retail news in context, analysis with attitude

Now that Kroger has decided to divest its stake in Lucky's Markets, the South Florida Sun Sentinel asks whether "the Boulder, Colo.-based small-format chain can continue its rapid expansion into Florida … At stake are 14 stores planned for 2020 openings in Florida and the 21 stores opened in the state since 2015, including in Coral Springs, Plantation and Oakland Park."

According to the story, "While it shared numerous attributes with upscale foodie chains Whole Foods and Fresh Market, Lucky’s carved a niche by offering mid-priced meat, seafood, juices and prepared foods, plus a wide variety of health products and locally sourced packaged goods. Produce is displayed in farmer’s market-style displays, and samples are doled out generously."'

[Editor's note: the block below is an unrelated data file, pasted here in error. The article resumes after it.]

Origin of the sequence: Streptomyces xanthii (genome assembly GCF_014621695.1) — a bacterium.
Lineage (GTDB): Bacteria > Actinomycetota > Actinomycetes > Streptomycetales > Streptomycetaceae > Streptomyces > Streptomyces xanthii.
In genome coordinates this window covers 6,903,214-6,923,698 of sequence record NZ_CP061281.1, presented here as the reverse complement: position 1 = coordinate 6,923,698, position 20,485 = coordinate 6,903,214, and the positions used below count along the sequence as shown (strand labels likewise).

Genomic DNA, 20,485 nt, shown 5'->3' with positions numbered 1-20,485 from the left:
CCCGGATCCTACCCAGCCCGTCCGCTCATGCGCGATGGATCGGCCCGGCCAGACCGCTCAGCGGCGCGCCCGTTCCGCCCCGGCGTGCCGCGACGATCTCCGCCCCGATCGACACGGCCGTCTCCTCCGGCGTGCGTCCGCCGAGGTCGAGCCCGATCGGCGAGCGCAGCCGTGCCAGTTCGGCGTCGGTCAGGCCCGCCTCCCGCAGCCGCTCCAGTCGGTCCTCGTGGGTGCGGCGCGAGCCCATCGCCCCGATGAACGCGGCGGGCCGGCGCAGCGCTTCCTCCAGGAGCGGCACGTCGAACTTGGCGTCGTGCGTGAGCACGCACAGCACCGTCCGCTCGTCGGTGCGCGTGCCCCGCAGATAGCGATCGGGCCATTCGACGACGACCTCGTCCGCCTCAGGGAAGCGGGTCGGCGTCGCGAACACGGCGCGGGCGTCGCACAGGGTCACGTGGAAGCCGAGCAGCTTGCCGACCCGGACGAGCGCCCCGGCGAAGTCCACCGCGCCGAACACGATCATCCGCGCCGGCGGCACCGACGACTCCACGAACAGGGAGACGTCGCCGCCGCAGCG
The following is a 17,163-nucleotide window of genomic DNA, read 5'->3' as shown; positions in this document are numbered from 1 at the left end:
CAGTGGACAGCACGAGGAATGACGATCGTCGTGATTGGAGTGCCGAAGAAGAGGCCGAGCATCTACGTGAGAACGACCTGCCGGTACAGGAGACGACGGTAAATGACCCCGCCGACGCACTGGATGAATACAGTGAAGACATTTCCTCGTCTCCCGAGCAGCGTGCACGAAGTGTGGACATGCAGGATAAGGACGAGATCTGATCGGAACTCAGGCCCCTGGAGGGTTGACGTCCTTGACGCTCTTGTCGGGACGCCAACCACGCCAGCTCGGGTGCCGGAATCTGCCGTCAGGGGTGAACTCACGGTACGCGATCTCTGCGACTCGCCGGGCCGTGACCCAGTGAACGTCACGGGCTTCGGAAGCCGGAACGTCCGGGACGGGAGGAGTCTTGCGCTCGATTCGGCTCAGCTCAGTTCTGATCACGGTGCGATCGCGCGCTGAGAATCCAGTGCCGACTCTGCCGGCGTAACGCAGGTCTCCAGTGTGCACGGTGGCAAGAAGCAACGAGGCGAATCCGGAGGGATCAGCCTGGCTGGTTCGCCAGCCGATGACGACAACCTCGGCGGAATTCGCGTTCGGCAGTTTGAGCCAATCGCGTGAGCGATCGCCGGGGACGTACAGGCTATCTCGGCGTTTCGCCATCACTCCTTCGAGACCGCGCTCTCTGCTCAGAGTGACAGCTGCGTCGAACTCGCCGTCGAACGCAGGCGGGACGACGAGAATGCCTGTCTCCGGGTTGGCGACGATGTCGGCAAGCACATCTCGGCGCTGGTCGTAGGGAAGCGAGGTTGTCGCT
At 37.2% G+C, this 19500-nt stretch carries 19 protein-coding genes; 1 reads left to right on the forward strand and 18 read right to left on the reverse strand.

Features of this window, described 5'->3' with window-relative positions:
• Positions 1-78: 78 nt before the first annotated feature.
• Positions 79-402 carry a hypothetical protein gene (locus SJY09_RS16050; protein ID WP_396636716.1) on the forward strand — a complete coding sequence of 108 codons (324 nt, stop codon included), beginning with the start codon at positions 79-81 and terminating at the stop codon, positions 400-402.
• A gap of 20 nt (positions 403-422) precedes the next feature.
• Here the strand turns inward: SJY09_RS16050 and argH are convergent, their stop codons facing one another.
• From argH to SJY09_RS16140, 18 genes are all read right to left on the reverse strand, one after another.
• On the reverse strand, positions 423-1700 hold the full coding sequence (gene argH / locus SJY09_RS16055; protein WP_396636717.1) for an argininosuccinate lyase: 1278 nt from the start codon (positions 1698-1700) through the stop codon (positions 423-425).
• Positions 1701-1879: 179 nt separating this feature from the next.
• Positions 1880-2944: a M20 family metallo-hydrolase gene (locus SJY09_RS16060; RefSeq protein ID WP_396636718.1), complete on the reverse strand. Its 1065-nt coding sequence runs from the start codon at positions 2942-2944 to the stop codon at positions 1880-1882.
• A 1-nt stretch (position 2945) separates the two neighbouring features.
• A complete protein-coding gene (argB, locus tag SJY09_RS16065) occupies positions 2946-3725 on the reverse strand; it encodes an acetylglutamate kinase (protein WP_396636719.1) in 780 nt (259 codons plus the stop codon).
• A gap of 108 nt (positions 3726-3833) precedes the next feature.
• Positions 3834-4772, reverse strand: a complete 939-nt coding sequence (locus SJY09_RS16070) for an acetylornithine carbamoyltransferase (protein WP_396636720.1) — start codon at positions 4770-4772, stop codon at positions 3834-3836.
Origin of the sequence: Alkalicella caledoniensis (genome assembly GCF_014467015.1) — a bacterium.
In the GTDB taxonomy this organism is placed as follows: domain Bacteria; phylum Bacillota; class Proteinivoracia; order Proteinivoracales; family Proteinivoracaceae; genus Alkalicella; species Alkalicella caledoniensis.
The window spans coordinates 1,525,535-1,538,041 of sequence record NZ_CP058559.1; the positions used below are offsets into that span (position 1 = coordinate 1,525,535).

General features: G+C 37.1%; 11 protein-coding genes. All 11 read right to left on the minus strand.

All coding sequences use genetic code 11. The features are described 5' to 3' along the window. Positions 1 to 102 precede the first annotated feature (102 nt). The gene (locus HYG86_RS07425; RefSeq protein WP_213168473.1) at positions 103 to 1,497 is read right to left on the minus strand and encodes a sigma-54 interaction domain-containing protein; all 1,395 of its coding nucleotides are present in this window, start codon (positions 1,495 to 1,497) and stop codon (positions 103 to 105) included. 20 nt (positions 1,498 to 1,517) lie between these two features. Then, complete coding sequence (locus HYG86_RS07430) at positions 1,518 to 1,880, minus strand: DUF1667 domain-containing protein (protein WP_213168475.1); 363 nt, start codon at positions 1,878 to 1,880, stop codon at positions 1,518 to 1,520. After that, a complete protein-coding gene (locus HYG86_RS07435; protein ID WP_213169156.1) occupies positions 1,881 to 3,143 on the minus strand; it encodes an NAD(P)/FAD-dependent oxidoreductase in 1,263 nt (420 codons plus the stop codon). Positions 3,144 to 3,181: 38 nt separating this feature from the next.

The Sun Sentinel writes that "losing Kroger could hurt Lucky’s by making the smaller company look less stable to potential creditors, including landlords, according to real estate insiders. If an anchor store like Lucky’s has a deep-pocketed partner like Kroger, a shopping center developer can command a higher purchase price from a real estate investor, while the anchor store can leverage the partnership as collateral to negotiate more favorable rent."
KC's View:
There may be buyers out there … I'm just guessing, but I'd have to wonder if we could see more plays like the one that had Emart buying New Seasons, after it bought Bristol Farms and Metropolitan Market. Just sayin'….